A new and unusual type of malware called YiSpecter that targets iOS devices has been discovered by a cyber-security research firm, and it could prove to be a huge problem for all users. One of the things that makes YiSpecter so unusual and dangerous is that it targets both jailbroken and non-jailbroken devices. The other is that it abuses private APIs.

YiSpecter Malware Targets iOS Devices

YiSpecter uses private APIs

Palo Alto Networks uncovered the dangerous malware and called it YiSpecter. According to Claud Xiao, the malware is the first one they’ve “seen in the wild” that actually abuses private APIs in iOS to “implement malicious functionalities.” It’s also unusual in the way is hijacks traffic from internet service providers, a Windows SNS worm, offline app installation and community promotion.

The firm reports that many iOS users have reported that their devices were infected with the malware to Apple, but it has been loose for more than 10 months and the company has yet to fix it. Palo Alto also states that only one of the 57 security vendors in VirusTotal has been able to detect YiSpecter.

Thus far, the malware has only been impacting Taiwanese and mainland Chinese iOS users.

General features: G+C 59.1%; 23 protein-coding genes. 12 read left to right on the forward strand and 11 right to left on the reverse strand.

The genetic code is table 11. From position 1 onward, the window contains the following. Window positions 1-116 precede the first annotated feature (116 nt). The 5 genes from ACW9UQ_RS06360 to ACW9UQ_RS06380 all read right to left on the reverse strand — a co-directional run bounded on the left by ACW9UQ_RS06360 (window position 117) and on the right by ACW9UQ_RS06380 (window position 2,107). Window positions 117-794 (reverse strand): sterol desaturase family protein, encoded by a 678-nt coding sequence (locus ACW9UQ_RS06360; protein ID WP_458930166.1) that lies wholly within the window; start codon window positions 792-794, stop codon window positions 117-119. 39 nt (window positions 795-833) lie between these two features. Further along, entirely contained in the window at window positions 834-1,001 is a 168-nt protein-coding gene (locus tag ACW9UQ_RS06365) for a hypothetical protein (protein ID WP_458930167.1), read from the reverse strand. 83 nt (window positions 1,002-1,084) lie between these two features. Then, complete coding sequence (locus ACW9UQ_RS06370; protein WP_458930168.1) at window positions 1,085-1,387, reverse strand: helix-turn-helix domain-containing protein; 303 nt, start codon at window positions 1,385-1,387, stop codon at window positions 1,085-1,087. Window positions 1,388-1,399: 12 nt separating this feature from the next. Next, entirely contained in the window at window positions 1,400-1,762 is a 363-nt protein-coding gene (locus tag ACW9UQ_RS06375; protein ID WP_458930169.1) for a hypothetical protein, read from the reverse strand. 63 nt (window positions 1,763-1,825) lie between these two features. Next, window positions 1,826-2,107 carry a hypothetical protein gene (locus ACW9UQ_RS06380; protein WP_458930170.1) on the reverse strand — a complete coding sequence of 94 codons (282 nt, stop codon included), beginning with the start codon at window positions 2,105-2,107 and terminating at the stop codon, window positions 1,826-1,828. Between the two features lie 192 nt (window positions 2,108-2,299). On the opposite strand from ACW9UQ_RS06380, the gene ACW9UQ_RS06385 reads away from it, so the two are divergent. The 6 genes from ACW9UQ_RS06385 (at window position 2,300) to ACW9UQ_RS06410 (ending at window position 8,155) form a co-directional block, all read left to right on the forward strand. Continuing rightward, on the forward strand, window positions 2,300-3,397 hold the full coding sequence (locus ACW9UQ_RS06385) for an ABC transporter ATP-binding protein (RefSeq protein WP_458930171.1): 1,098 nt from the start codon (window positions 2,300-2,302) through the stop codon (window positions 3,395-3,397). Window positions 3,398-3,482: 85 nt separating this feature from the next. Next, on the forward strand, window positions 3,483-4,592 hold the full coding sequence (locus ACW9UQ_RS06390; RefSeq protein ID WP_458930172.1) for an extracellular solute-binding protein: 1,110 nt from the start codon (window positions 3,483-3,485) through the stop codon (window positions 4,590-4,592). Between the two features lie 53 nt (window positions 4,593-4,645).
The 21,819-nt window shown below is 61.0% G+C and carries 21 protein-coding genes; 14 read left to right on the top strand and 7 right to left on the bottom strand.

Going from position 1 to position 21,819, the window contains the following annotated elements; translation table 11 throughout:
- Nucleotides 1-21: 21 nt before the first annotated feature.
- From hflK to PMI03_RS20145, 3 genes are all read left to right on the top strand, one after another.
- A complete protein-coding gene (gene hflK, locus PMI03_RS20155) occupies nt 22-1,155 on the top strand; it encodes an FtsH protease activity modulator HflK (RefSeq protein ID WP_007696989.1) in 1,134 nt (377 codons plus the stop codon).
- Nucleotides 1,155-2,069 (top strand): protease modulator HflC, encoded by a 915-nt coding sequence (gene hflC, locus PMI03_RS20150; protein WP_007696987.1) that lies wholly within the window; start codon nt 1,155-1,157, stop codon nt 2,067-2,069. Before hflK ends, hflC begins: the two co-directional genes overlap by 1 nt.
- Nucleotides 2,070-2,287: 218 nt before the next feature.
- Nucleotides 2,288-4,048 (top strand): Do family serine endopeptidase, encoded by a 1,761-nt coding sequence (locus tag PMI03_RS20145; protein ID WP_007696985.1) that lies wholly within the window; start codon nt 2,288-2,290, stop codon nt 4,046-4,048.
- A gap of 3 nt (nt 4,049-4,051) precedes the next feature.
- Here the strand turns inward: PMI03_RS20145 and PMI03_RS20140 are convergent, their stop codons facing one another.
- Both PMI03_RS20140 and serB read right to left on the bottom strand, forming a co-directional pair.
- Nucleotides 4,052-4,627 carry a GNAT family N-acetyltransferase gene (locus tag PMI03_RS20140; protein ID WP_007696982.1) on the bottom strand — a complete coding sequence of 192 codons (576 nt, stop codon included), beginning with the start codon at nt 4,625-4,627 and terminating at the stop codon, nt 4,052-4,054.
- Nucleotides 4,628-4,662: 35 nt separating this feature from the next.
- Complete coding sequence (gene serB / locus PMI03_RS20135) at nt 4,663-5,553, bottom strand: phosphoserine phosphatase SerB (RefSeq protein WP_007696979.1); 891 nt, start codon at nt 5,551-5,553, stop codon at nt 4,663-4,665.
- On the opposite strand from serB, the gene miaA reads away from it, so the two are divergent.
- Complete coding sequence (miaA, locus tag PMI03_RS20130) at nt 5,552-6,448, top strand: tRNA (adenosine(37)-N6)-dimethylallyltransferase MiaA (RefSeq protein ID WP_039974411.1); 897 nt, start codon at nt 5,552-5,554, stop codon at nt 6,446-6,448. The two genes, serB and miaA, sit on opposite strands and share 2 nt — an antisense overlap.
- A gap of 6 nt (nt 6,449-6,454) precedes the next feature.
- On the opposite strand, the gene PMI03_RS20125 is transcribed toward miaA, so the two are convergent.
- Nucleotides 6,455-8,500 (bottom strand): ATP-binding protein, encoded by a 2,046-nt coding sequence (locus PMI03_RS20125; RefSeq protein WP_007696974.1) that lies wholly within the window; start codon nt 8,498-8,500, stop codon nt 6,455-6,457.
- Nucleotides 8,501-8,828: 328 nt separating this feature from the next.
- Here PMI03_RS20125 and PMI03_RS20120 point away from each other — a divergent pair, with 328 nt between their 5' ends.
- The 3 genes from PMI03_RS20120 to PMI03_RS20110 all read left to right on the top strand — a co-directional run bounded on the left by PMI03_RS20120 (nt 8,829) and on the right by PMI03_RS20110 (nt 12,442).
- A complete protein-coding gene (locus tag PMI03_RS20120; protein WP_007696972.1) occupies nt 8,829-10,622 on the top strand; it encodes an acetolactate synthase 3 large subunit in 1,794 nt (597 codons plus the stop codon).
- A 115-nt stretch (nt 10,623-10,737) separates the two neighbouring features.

How YiSpecter works

According to Palo Alto Networks, there are four components signed with enterprise certificates that make up YiSpecter. Through the abuse of private APIs, the four components are able to “download and then install each other from a command and control (C2) server. Three of the components hide their icons from SpringBoard on iOS, which keeps users from being able to see and delete them. The components also use the same logos and names of iOS system apps to trick power users.

After infecting an iOS device, YiSpecter downloads, installs and launches random apps and replaces existing apps with malicious apps it downloads. The malware also hijacks the execution of other apps to show ads, in some cases forcing those ads to be full-screen. It can also change the default search engine, bookmarks, and pages that have been opened on Safari and upload information from the infected device to the C2 server.

Manually deleting the malware doesn’t work because it appears automatically. Also while using third-party tools, users of an infected device will see some odd extra system apps. Also sometimes users will open an app they use regularly and see an ad that’s full screen.

Private APIs a major vulnerability for Apple devices

Palo Alto Networks also warns iOS users that abuse of private APIs is getting to be a bigger and bigger problem, although YiSpecter is the first malware that has combined two major attack techniques of abusing enterprise certificates and private APIs.

The firm also states that more than 100 App Store apps have been found to be abusing private APIs and bypassing Apple’s review of code. In other words, hackers can abuse private APIs apart from malware to affect every iOS user who just downloads app from the App Store.